India expects to start full-scale operations at Iran’s Chabahar general cargo port it has built by the end of May, the country’s shipping minister said in a boost for regional trade.
India has been developing a part of the port on Iran’s south-eastern coast along the Gulf of Oman as a way to transport goods to Iran, but also Afghanistan and central Asian countries, and avoiding rival Pakistan.
But US sanctions on Iran slowed down the port’s development and Indian officials are now counting on a thaw in relations between Washington and Tehran under President Joe Biden to move forward with near $500 million of investments.
“I am expecting to visit Iran in April or May for the inauguration of full operations,” Mansukh Mandaviya, India’s ports and shipping minister, said.
India is developing two terminals at the port including the Shahid Beheshti complex and under an agreement signed with the Iran, it would run the terminal for 10 years.
Mandaviya said the port had already commenced operations in a limited way and the growth potential was evident.
Chabahar port had handled 123 vessels and 1.8 million tonnes of bulk and general cargoes from February 2019 to January 2021, he said.
“This is much higher than our expectations. Imagine the scale of operations and freight saving once it is fully operational,” he said.
Last year amid the pandemic, India used the Chabahar port to send 75,000 tonnes of wheat as humanitarian assistance to Afghanistan and 25 tonnes of the pesticide malathion to Iran to deal with a locust invasion.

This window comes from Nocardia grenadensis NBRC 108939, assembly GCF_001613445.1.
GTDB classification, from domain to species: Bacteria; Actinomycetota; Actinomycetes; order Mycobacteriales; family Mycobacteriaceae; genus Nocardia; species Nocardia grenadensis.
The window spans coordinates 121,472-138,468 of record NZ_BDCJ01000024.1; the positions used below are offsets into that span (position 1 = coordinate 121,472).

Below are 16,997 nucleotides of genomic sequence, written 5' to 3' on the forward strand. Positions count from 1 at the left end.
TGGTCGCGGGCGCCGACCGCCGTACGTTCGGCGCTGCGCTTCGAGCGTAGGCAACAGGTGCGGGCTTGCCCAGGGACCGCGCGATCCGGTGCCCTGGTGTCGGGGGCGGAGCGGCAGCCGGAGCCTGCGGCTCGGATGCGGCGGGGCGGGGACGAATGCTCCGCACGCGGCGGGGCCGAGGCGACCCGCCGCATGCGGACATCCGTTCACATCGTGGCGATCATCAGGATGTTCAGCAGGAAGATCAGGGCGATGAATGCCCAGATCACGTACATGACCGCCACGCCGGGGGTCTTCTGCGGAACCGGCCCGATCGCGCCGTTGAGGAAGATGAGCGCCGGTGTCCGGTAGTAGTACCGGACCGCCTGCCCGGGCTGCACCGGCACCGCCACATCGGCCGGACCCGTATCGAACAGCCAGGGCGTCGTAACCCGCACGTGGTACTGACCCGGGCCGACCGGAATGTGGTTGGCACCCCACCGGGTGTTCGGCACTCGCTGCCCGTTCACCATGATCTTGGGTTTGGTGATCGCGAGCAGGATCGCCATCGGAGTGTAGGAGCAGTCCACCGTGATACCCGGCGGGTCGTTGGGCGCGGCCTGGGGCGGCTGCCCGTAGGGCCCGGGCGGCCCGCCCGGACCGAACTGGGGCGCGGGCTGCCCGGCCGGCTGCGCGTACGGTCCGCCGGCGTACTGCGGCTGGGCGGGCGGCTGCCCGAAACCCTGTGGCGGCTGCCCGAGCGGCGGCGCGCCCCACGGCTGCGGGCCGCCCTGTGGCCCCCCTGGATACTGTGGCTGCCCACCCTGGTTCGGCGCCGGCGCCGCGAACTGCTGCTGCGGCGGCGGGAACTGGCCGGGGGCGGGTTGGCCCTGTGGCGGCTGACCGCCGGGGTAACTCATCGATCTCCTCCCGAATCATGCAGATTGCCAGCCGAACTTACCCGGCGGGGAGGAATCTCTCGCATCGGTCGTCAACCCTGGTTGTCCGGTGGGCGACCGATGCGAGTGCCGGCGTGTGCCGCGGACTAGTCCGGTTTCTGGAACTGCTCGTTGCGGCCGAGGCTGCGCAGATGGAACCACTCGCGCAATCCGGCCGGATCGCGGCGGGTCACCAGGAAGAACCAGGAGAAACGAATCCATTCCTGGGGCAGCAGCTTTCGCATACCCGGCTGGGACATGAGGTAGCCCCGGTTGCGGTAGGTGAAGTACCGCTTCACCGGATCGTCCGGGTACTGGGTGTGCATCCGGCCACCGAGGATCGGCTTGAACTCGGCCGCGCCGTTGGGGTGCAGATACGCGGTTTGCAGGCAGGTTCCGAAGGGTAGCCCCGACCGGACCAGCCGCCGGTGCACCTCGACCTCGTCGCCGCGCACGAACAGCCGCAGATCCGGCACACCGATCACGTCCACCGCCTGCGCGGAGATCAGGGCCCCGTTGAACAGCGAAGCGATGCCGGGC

The second batch of 25 tonnes has recently reached Chabahar.
As part of the agreement with Iran, India would provide six cranes and other equipment worth $85 million to equip and operationailse the Shahid Beheshti terminal.
So far, India has supplied two of these Mobile Harbour Cranes (MHC) and four others will be delivered over the next few weeks.
“Chabahar Port has emerged as the connecting point for the region to deliver humanitarian assistance during the Covid pandemic,” Mandaviya said.
India also plans to set up an around 600 km railway line from Chabahar port to Zahedan, the provincial capital of Sistan-Baluchestan in Iran close to the Afghan border, at a cost of $1.6 billion to facilitate the movement of goods to Afghanistan.
New Delhi has also proposed inclusion of Chabahar port in the International North-South Transport Corridor (INSTC)- connecting Mumbai with Moscow, the minister said, referring to discussions at a virtual summit on Chabahar port on Thursday.
The INSTC project, proposed by India, Russia and Iran in 2000, and later supported by 10 other central Asian countries, envisions a 7,200 km-long multi-mode network of ship, rail and road for freight transport, aiming to cut carriage costs by about 30pc and transit time from 40 days to about 20 days.